New policy for dealing with domestic abuse agreed by Aberdeen City Council
A new policy setting out how Aberdeen City Council’s housing service will deal with incidents of domestic abuse was unanimously agreed at a committee meeting yesterday.
The policy applies to current and prospective tenants and includes actions to increase awareness and training of council staff and allows for perpetrators of domestic abuse to be rehoused away from the family home.
Rehousing perpetrators in this way will provide an alternative to disrupting families by allowing them to stay in their own home preventing homelessness whilst the police and courts take appropriate action against the perpetrator.
Primary prevention of domestic abuse is a key focus of this policy by engaging in wider awareness training, education, challenging attitudes, and action to promote gender equality.
Members of the city council’s operational delivery committee approved the key policy which reflects the aims of the Domestic Abuse (Scotland) Act 2018 that came into force in April 2019 and makes domestic abuse involving a partner or ex-partner, whether physical or emotional or coercive control a criminal offence.
This policy will also reflect the aims of Aberdeen’s Local Outcome Improvement Plan (LOIP) as well as Aberdeen’s Violence Against Women Partnership action plan and strategy.
Councillor Sandra Macdonald, Aberdeen City Council housing spokesperson, said: “The council takes a zero tolerance approach to domestic abuse and it is essential that we promote and recognise the signs of domestic abuse, increase our awareness, and offer as much support as far as possible to all our tenants and prospective tenants from all forms of domestic abuse.
“This new policy will allow families to stay in their own home rather than having to leave it to escape the abuse and will help with ensuring as much stability as possible for them.”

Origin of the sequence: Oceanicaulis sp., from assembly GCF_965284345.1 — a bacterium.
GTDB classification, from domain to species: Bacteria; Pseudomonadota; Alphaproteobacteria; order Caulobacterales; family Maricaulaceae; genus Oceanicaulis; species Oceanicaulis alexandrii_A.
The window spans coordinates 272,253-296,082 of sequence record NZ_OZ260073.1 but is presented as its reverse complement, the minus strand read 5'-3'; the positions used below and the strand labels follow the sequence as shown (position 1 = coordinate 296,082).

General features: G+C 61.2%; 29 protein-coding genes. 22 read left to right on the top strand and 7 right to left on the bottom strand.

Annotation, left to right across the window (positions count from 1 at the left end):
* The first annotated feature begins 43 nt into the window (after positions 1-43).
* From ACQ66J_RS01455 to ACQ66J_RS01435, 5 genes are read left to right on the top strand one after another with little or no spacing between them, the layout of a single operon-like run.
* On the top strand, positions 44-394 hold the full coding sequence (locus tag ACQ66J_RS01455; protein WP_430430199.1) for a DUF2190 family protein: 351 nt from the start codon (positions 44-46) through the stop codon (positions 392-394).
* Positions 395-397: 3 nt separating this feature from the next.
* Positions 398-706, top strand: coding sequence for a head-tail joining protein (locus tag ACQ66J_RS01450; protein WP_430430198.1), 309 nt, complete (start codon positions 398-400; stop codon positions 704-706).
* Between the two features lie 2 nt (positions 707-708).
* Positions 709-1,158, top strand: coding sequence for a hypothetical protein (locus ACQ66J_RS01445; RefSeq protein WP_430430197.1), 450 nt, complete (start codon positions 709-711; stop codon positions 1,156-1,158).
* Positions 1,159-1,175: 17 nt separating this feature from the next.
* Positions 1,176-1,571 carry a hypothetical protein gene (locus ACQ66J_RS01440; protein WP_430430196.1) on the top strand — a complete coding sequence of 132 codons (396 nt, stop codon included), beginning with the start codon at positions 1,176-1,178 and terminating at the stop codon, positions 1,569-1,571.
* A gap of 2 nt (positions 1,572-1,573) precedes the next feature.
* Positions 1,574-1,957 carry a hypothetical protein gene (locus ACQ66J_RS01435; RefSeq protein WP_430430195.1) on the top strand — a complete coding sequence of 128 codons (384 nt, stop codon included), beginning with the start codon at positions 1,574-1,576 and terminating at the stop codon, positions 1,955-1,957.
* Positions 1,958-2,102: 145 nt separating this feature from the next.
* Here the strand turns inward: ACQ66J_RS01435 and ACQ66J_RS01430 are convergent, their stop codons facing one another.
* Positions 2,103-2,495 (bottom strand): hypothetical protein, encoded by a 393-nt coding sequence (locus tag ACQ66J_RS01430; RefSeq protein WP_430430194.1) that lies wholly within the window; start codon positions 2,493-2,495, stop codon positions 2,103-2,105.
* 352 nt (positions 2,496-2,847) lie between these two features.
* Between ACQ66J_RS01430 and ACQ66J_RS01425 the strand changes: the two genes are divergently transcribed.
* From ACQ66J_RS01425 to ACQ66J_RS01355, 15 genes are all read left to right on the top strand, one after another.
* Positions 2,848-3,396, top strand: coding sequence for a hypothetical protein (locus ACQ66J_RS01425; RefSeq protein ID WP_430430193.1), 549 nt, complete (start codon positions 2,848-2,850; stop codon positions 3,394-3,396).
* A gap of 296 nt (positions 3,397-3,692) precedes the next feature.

The report to committee said it is believed that domestic abuse is significantly under reported as a crime due to the nature of the offence and behaviours, especially where coercive and controlling behaviour are prevalent.
The number of people fleeing some form of domestic abuse in Aberdeen is higher compared with Scotland on average. For the last comparable year for homeless presentations due to violent or abusive behaviour of 2019/20, Aberdeen had 15.87% and Scotland had 13.1%. The 2020/21 figure for Aberdeen is 13.93%. The incidence of domestic abuse in Aberdeen may be far higher than currently reported with the current COVID lockdown situation making matters potentially worse for those experiencing domestic abuse.
While statistically most of those homeless presentations are by females, it is important to recognise that those from other communities can also suffer from domestic abuse, including those from the LGBTQ community.
The new policy provides senior managers with the power to transfer a domestic abuse perpetrator who is engaging with housing staff. The over-arching aim of the policy is to provide practical help, guidance, and support for those experiencing domestic abuse in all its forms including coercive control.
Consultation on this report has involved third sector organisations including Grampian Woman’s Aid, Cyrenians, GREC, Rape Crisis, Barnardo’s and Advocacy, and city council staff from estate management, housing options, allocations and homelessness.
Communication will be undertaken to ensure that tenants, other service users, employees, third sector organisations and managers are aware of the new policy. A set of procedures, processes and guidance notes will accompany the policy giving fuller details on its application.
Appropriate city council staff including housing officers, case officers, repairs and housing options staff will be provided with comprehensive and targeted training.
Currently there is a Bill being progressed through the Scottish Parliament called Domestic Abuse (Protection) (Scotland) Bill. If this Bill becomes law, it will strengthen the protection available to victims of domestic abuse, through the provision of additional powers including protection notices and orders to protect people from domestic abuse.
These are proposed as domestic abuse protection notices (DAPNs) which can be applied for by the Chief Constable. Part 2 of the Bill, if passed, will allow social landlords to end or transfer a tenancy of a perpetrator of domestic abuse to prevent a victim becoming homeless and enabling them to remain in the family home.